Here are white papers, position statements, talking points, and other material relevant to our goals.
A brief history of Clean Election victories.
A North Carolina explanation of Voter-Owned Elections.
A table of states’ methods for selecting Justices to their highest courts is available in several forms:
- an Excel file
- a set of PDF files, one for each of the Excel file’s sheets:
North Carolina’s system of citizen funding for judicial elections, including a comparison of sources of campaign contributions in North Carolina Supreme Court elections, before and after the establishment of the state’s Public Campaign Fund.
Strategies and Tactics
Three chapters from the Texas Freedom Network’s Leadership Development Institute:
- Working with the media: Getting the message out.
- Maneuvering through the legislative process: Working with the Texas Legislature.
- Grassroots organizing: Direct Action Organizing and Building and Joining Coalitions.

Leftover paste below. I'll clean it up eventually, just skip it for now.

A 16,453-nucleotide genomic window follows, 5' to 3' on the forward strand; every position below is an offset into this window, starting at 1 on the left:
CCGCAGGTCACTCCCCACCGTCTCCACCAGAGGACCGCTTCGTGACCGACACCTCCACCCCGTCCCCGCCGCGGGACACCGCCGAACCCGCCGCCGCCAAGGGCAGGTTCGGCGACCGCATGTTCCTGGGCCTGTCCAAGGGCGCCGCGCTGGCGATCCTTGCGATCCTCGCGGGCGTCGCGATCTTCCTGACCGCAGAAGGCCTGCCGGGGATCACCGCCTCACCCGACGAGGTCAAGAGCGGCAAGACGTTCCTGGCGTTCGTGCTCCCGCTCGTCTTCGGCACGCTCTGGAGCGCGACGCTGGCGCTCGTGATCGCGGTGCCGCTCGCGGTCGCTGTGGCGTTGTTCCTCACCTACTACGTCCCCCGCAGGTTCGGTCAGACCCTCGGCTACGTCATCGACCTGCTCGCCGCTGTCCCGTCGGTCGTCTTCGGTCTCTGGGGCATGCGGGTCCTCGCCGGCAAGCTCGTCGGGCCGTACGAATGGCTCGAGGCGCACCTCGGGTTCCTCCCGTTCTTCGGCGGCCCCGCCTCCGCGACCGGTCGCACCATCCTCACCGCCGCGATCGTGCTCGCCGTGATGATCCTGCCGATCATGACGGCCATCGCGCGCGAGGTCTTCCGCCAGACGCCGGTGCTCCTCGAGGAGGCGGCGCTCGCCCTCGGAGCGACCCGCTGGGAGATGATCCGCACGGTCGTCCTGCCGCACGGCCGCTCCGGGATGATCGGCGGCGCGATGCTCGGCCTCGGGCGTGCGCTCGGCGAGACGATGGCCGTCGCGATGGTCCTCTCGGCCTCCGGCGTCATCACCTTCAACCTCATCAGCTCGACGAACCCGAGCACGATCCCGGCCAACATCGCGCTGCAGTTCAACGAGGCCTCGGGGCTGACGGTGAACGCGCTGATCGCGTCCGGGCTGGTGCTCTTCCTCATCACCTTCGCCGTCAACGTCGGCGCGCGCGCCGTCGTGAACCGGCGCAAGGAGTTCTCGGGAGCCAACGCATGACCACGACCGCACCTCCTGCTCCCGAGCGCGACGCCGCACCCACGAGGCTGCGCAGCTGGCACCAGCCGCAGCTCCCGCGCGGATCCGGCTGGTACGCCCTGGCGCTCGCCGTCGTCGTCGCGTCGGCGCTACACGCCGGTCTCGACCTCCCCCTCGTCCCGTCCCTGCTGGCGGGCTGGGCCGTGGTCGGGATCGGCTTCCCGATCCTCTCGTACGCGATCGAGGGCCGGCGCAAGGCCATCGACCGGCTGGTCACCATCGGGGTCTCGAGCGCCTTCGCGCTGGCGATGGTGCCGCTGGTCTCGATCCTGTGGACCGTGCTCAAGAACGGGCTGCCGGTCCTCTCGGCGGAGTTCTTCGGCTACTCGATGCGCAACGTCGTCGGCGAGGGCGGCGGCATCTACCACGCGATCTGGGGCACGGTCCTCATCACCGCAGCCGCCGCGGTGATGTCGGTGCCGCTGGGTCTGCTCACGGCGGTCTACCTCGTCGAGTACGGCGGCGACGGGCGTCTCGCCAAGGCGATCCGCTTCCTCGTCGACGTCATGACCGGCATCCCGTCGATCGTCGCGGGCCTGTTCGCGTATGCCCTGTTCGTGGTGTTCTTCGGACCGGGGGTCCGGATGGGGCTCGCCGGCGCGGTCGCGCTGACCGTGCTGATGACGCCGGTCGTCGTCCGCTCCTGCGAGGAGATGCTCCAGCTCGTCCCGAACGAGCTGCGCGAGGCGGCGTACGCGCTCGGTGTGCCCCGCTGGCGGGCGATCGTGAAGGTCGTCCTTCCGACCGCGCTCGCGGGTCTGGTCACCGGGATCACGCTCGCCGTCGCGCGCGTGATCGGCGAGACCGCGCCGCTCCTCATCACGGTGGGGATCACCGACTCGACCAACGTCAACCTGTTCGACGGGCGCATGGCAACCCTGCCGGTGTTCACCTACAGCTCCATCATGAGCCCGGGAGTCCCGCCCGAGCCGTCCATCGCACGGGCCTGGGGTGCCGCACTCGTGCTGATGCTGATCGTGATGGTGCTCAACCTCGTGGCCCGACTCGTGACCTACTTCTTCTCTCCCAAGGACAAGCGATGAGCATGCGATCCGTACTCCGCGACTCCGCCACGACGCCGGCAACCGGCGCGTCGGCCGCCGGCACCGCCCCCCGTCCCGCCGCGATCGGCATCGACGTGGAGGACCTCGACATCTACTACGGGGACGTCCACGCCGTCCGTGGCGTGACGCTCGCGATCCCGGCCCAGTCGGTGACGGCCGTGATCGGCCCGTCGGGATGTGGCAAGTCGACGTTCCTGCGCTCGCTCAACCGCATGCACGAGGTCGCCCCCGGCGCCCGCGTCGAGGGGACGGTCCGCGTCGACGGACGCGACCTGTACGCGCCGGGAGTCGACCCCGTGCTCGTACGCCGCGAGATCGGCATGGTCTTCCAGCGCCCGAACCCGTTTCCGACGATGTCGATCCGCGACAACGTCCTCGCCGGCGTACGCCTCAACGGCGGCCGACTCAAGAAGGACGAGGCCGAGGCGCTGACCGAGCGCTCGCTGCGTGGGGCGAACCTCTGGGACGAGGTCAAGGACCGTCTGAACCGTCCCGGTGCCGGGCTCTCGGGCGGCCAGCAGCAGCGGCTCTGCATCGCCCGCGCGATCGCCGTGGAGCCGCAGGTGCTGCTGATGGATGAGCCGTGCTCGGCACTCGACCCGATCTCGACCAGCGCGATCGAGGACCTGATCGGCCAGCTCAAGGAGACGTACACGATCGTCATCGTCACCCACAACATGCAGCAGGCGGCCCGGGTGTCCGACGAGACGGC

Money in Politics
Raquel Alexander, Susan Scholz, and Stephen Mazza, “Measuring Rates of Return for Lobbying Expenditures” published in 2009 in the Journal of Law and Politics. The key finding:
In this paper we use audited corporate tax disclosures relating to a tax holiday on repatriated earnings created by the American Jobs Creation Act of 2004 to examine the return on lobbying. We find firms lobbying for this provision have a return in excess of $220 for every $1 spent on lobbying, or 22,000%.
Austin City Council Resolution: Money is not Speech
A resolution to be presented for adoption by the Austin City Council in June was drawn up by Coffee Party Austin, Occupy Austin, and Austin Move to Amend. It calls for a Constitutional Amendment and/or other legislative actions to distinguish money from speech, from which it follows that the expenditure of money to influence the electoral or legislative process is not a form of constitutionally protected speech and is subject to regulation.
The resolution calls for regulations intended to remove undue influence on elected officials by curtailing the use of funds by artificial entities such as corporations to influence the electoral or legislative process.
The resolution requires that nothing in the proposed amendment shall be construed to abridge the freedom of the press.